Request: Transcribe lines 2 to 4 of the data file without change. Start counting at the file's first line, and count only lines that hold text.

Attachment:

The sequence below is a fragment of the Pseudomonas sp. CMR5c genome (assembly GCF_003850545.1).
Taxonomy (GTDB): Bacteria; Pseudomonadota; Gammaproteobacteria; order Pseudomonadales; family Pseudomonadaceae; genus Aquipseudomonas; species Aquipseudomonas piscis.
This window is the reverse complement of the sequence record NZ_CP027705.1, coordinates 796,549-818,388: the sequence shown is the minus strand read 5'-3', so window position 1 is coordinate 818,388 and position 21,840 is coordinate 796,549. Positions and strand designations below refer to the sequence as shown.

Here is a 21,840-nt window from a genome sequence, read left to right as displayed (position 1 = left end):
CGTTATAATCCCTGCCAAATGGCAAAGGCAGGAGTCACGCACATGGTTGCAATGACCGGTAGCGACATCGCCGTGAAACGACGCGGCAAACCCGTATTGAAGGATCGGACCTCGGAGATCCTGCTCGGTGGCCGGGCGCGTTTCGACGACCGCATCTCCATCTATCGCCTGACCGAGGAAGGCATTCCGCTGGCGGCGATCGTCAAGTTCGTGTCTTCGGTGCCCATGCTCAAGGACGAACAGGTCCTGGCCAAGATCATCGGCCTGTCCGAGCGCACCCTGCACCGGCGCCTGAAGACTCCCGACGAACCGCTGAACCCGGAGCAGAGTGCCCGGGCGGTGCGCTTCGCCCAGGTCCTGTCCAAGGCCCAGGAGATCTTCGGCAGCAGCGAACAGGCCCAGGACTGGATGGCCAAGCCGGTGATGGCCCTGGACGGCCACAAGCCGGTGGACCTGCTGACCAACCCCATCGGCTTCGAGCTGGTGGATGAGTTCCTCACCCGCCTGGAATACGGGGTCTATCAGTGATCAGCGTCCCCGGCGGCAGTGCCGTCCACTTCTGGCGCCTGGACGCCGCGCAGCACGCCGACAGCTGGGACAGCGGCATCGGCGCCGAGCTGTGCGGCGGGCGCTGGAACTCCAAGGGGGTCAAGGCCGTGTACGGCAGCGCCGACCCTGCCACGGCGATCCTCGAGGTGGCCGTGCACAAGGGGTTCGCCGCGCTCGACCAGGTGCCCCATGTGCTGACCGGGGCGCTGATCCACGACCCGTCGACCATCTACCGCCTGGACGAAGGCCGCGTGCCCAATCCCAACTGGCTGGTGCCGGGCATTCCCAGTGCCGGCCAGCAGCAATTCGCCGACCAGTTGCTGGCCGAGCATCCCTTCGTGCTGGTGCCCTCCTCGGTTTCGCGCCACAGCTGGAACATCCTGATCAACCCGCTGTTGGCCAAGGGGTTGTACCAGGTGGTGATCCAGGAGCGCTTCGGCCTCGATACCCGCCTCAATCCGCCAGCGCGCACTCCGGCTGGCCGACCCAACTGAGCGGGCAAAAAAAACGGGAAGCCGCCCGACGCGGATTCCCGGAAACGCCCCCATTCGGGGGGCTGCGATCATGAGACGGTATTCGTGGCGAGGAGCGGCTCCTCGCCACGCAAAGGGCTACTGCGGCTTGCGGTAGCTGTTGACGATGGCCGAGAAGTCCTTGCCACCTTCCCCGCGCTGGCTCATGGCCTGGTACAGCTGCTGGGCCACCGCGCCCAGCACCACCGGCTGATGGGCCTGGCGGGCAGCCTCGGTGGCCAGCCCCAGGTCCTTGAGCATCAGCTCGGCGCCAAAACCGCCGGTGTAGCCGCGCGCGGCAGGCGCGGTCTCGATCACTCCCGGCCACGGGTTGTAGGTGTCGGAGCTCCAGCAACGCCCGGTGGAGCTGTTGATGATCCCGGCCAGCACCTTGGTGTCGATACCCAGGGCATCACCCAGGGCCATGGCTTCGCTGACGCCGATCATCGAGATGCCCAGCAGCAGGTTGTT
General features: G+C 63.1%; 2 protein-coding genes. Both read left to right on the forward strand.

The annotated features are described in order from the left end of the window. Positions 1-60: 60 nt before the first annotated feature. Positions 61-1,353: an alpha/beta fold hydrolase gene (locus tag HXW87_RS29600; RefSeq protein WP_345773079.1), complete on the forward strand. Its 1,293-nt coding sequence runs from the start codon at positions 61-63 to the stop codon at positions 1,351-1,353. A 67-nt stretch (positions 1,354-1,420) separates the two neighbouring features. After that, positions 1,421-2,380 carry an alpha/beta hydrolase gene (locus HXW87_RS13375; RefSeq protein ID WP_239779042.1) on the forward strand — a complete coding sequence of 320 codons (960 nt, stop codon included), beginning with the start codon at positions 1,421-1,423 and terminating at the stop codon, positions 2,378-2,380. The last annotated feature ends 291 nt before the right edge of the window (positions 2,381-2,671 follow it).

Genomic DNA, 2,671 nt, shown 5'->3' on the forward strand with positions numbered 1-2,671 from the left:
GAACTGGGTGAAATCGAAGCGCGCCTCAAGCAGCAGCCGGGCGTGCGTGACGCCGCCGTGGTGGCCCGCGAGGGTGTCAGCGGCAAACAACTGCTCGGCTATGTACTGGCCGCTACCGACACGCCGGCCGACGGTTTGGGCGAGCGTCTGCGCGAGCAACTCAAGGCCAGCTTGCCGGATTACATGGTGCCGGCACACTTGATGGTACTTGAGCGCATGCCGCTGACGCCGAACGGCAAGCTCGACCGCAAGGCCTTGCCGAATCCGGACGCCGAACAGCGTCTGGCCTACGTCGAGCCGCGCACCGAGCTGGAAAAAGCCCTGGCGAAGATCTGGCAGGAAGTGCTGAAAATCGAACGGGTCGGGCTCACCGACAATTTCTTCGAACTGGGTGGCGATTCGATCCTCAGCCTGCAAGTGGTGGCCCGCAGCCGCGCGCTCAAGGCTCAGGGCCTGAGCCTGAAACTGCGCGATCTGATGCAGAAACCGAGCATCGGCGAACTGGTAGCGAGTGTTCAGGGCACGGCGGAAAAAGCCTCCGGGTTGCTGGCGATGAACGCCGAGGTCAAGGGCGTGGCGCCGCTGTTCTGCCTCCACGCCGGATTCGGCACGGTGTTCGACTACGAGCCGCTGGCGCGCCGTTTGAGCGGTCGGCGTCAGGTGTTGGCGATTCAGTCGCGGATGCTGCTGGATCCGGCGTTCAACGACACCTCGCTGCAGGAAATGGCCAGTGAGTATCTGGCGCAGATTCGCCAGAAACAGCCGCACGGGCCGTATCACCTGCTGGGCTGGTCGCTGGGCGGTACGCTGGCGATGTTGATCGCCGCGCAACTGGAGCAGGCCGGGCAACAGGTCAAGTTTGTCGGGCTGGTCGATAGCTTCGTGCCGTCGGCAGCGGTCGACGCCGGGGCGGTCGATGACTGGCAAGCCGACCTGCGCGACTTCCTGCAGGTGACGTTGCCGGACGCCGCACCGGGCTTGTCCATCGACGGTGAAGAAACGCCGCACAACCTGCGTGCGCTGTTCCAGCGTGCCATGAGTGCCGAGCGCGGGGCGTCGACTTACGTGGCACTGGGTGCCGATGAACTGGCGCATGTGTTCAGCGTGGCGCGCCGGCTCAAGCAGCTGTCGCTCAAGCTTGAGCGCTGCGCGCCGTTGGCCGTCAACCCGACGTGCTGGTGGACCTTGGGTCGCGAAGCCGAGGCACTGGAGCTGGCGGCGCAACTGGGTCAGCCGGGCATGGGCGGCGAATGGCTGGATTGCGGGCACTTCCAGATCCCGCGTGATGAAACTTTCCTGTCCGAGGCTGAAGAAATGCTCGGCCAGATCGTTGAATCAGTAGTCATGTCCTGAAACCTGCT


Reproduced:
Taxonomy (GTDB): Bacteria; Pseudomonadota; Gammaproteobacteria; order Pseudomonadales; family Pseudomonadaceae; genus Aquipseudomonas; species Aquipseudomonas piscis.
This window is the reverse complement of the sequence record NZ_CP027705.1, coordinates 796,549-818,388: the sequence shown is the minus strand read 5'-3', so window position 1 is coordinate 818,388 and position 21,840 is coordinate 796,549. Positions and strand designations below refer to the sequence as shown.

Here is a 21,840-nt window from a genome sequence, read left to right as displayed (position 1 = left end):